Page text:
When we left the NICU with J, I always felt like I was waiting for the other shoe to drop. It was inevitable. All of our good fortune would catch up with us. I just knew it. A baby can’t be born as early as J under such emergency circumstances and have no complications. It just seems impossible to me.

Even more miraculous is that when the other shoe did drop and J had a terrible case of pneumonia, he wasn’t a baby or even a toddler. It wasn’t the result of RSV. And the doctor didn’t treat him any differently because he was a preemie. He was just a kid who got really sick.

Do you know what that means to me?

Fraud Mama

In the hours and days and months after J was born, I was a fraud. A fraud of a mother. Certainly, mothering takes all shapes. No one mother is the same, and no one mother does it just right. But, in all of the ways I believed I would be a mother to J, I was nothing.

For starters, there was his birth at 26 weeks. Boy, that was a flop. I’m pretty sure you’re supposed to at least get to your 9th month.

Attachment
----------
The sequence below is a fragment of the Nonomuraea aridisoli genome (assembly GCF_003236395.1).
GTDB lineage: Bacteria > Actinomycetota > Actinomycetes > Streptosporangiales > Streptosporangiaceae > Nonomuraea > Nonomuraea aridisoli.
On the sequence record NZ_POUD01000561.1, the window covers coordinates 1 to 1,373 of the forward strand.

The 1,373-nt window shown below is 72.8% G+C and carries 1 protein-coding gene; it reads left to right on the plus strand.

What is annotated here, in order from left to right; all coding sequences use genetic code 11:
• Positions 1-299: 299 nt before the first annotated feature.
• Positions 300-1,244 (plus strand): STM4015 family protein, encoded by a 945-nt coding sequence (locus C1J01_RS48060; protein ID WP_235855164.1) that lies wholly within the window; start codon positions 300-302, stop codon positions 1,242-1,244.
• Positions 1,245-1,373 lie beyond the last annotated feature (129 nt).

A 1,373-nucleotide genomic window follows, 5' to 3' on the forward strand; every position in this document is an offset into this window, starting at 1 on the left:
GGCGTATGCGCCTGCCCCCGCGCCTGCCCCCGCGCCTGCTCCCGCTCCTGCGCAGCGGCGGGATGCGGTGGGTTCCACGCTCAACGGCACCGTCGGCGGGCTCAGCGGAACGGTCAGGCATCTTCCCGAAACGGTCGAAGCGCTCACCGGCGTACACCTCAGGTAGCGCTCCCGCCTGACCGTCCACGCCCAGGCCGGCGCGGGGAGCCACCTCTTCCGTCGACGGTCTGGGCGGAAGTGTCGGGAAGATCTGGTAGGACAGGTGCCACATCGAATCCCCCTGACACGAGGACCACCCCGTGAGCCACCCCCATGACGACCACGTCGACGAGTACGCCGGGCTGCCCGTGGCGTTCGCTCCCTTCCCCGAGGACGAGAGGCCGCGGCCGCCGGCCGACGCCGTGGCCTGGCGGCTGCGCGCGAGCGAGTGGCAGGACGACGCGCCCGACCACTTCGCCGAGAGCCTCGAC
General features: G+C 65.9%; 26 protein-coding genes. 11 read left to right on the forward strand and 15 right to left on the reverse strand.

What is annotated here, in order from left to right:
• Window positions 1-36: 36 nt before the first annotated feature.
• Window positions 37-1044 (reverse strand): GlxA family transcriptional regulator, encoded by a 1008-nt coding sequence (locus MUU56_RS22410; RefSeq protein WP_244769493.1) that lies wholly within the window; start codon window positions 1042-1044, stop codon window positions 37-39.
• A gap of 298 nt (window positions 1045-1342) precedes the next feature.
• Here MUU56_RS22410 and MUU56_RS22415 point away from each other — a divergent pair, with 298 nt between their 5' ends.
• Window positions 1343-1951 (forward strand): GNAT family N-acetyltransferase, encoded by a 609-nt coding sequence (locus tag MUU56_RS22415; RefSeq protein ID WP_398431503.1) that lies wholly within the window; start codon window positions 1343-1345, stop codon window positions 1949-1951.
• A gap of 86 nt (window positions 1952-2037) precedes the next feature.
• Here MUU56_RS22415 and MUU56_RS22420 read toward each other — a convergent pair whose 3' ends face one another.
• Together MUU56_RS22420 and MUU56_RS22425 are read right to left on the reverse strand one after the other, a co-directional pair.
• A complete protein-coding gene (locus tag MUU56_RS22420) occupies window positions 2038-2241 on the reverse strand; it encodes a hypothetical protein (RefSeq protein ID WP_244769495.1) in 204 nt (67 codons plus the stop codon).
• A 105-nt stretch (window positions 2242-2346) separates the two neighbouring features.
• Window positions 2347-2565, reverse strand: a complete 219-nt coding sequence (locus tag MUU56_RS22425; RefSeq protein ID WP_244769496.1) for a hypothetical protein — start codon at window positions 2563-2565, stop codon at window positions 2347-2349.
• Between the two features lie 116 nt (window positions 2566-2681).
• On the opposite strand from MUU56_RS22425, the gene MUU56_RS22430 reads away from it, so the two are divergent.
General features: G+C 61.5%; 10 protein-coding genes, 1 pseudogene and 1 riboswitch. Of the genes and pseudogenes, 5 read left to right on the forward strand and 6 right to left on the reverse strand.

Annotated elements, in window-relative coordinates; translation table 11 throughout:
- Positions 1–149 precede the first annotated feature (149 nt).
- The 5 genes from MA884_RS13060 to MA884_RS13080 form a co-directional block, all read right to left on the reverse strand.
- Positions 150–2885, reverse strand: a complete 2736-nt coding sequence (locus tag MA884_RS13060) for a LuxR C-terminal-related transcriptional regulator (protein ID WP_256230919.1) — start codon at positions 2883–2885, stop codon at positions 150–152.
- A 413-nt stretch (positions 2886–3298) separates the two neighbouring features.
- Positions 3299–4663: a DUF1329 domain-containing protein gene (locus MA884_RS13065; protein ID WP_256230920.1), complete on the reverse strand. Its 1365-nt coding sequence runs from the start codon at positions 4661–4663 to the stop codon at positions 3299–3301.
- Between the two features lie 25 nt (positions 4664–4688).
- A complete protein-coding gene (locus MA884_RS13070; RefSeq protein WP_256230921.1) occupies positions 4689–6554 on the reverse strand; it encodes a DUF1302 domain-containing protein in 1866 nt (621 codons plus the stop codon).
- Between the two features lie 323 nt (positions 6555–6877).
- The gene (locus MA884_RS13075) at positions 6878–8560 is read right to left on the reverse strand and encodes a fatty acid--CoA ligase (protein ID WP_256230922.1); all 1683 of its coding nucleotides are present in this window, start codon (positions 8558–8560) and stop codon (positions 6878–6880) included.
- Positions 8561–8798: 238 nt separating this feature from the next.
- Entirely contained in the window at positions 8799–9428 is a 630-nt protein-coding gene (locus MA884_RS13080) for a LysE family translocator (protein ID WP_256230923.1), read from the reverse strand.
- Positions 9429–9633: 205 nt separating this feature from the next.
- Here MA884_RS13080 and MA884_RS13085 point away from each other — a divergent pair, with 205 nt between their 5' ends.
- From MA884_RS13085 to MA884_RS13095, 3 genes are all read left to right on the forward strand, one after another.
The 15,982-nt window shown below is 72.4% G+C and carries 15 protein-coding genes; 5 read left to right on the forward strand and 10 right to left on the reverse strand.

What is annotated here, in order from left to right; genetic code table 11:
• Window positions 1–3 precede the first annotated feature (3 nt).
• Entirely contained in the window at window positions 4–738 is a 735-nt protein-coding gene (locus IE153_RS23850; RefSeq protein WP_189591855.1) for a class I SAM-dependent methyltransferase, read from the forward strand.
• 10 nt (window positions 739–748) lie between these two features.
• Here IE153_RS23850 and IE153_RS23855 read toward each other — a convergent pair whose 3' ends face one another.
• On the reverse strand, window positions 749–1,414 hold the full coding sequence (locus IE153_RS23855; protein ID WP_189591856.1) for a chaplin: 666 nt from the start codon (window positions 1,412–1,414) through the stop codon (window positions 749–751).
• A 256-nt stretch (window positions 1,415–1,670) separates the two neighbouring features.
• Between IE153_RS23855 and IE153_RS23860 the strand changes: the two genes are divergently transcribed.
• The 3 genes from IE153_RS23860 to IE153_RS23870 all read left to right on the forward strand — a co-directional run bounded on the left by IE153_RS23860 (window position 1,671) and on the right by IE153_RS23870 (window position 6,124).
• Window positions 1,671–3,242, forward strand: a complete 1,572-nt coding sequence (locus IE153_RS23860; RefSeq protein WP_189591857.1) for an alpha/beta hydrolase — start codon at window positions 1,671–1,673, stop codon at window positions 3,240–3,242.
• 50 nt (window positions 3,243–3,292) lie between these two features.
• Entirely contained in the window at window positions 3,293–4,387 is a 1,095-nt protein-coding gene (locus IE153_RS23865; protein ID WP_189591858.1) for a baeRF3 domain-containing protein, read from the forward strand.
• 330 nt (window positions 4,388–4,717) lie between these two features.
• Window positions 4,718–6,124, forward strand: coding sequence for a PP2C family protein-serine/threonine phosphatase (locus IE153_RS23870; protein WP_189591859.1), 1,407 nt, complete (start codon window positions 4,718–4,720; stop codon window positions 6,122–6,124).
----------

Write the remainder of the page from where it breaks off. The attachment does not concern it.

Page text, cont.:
Then, there was the manner of his birth. Emergency C-section wasn’t the route I had planned. I’d chosen a highly-dignified yet hard-fought natural birth in which I’d be quite the champion. Instead, I turned out to be a chump at labor and delivery.

To add insult to injury, I had J at a hospital that could only care for babies born at a minimum of 32 weeks. It never crossed my mind to seek out a hospital with a NICU any larger, since I was planning on that full-term, natural birth thing. So, just hours after J’s birth, he got his first ambulance ride to a hospital 30 minutes away. He now loves anything with wheels, so surely I get points there?

I’m pretty sure I lose ground on the next one, though. I met J for the first time just after my anesthesia wore off. The doctor wheeled him to my bedside, and then he was gone. I didn’t see him again for two days. His own mother didn’t visit him–couldn’t visit him. Other family rushed to town to see the tiny baby, but does that make up for missing a mama?